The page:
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Surviving Spouse Questions

Readers get answers about spousal waivers of "ERISA" rights, and the options available to a widow who is younger than 59 1/2.

Natalie Choate, 07/12/2013

Question: I understand that the "Employee Retirement and Income Security Act of 1974" (ERISA), as amended by the "Retirement Equity Act of 1984" (REA), gives an employee's spouse certain rights with respect to the employee's benefits in the employer's retirement plans. Specifically these laws give the spouse the right to a "Qualified Preretirement Survivor Annuity" (QPSA) and "Qualified Joint & Survivor Annuity" (QJSA). I've also read that the spouse can waive these rights provided various requirements are met. What has me confused is that I've read that the spousal waiver is only valid if signed within 90 days prior to the commencement of benefits. This rule would appear to make the spousal waiver voidable at will any time after the 90 days. My impression is that spousal waivers and consents are signed without any attention being paid to this 90-day rule.

Answer: It's extremely unlikely these requirements are being ignored, but the rules are so confusing it's easy to get a mistaken impression.

First of all, the 90-day rule only applies to the QJSA. It means that if the employee wants to take a distribution from his plan upon retirement, in other words while he is still alive, he must take his benefits in the form of a joint and survivor annuity with his spouse--unless she consents to let him take some other form of benefit (such as a lump sum distribution). That spousal consent (i.e., waiver of the QJSA) must be dated no later than 90 days prior to the commencement of benefits.

I don't think this requirement is ignored. The plan administrator has a major responsibility to make sure these consents and waivers are completed properly on a timely basis. But note: The QJSA rule does not apply to most 401(k) plans or other profit-sharing plans. It generally applies only to "pension plans." So if you see benefits being paid out without any spousal consent being obtained, you're probably looking at a 401(k) plan.

In contrast, the spousal right to a preretirement death benefit (such as a QPSA) applies across the board to all types of qualified retirement plans (though not to IRAs). So with a 401(k) plan, if the employee wants to name a death beneficiary other than his spouse, he must obtain a spousal consent. The good news is that there is no 90-day rule for this. The spousal waiver can be executed by the spouse pretty much any time after they are married. If it is signed after the employee reaches age 35, it is valid indefinitely. It obviously would not make sense to require a 90-day window for waiving death benefits; you can't require the forms to be signed within 90 days prior to his death because you don't know when the employee is going to die.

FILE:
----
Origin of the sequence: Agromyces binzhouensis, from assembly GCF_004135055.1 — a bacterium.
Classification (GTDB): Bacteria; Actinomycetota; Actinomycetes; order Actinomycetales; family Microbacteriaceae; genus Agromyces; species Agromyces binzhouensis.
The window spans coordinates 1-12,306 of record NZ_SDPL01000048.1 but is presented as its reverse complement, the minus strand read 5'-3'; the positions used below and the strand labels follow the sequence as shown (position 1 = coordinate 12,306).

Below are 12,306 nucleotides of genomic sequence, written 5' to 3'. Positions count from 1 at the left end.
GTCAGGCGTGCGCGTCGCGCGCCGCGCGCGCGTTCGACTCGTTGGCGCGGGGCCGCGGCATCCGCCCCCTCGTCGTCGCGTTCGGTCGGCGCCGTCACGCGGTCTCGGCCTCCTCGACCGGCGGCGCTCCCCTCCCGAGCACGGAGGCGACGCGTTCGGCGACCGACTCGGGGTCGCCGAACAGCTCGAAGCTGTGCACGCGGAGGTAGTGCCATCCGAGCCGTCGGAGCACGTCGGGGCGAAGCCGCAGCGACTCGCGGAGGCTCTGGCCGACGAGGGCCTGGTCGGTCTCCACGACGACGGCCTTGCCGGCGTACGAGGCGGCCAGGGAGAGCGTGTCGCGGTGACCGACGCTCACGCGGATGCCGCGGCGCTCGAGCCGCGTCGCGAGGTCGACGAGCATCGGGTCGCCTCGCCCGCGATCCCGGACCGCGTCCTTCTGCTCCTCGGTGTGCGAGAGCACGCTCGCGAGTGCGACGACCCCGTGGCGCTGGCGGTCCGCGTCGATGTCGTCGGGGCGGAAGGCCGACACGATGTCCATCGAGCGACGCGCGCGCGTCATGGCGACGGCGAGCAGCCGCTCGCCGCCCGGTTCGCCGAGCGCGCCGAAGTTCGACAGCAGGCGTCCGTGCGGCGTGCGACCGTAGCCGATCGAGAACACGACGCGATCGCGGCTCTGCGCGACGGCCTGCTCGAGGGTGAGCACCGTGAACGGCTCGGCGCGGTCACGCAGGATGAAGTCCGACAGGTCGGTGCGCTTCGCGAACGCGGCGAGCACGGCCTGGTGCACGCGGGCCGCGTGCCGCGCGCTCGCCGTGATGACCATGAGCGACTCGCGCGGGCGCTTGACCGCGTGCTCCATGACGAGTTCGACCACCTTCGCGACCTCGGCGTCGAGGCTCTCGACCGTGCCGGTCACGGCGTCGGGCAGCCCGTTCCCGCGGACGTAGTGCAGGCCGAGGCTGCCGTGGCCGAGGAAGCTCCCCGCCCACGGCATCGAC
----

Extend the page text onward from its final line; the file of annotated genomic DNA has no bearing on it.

So, for estate planning purposes, if an active employee wants to name a beneficiary other than his spouse, and the spouse consents to this, the estate plan can be put in place and will be carried out at the time of the employee's death, regardless of how much time has elapsed since the spouse consented to the plan. But the employee's retirement is another story entirely--the employee must choose a joint and survivor annuity benefit (QJSA) unless the spouse consents to some other form of distribution, and this consent cannot be obtained more than 90 days in advance.

Question: Widow (age 56) is holding an IRA she inherited as beneficiary of her deceased husband. She would like to transfer some of this into her own IRA (spousal rollover), but wants to keep about half the account still in the inherited IRA format until she reaches age 59 1/2. Can she make this type of partial rollover, while retaining the inherited IRA format for the rest? She wants to continue to be able to access the inherited IRA funds for any cash she needs without paying the 10% penalty.

Answer: Yes she can roll over part of the inherited benefits into her own IRA, while keeping the rest of the money inside the "inherited IRA." She can continue to access the inherited IRA funds penalty-free. This is a popular strategy.

Natalie Choate practices law in Boston with Nutter McClennen & Fish LLP, specializing in estate planning for retirement benefits. Her book, Life and Death Planning for Retirement Benefits, is a leading resource for professionals in this field.

The author is not an employee of Morningstar, Inc. The views expressed in this article are the author's. They do not necessarily reflect the views of Morningstar. The author is a freelance contributor to MorningstarAdvisor.com. The views expressed in this article may or may not reflect the views of Morningstar.

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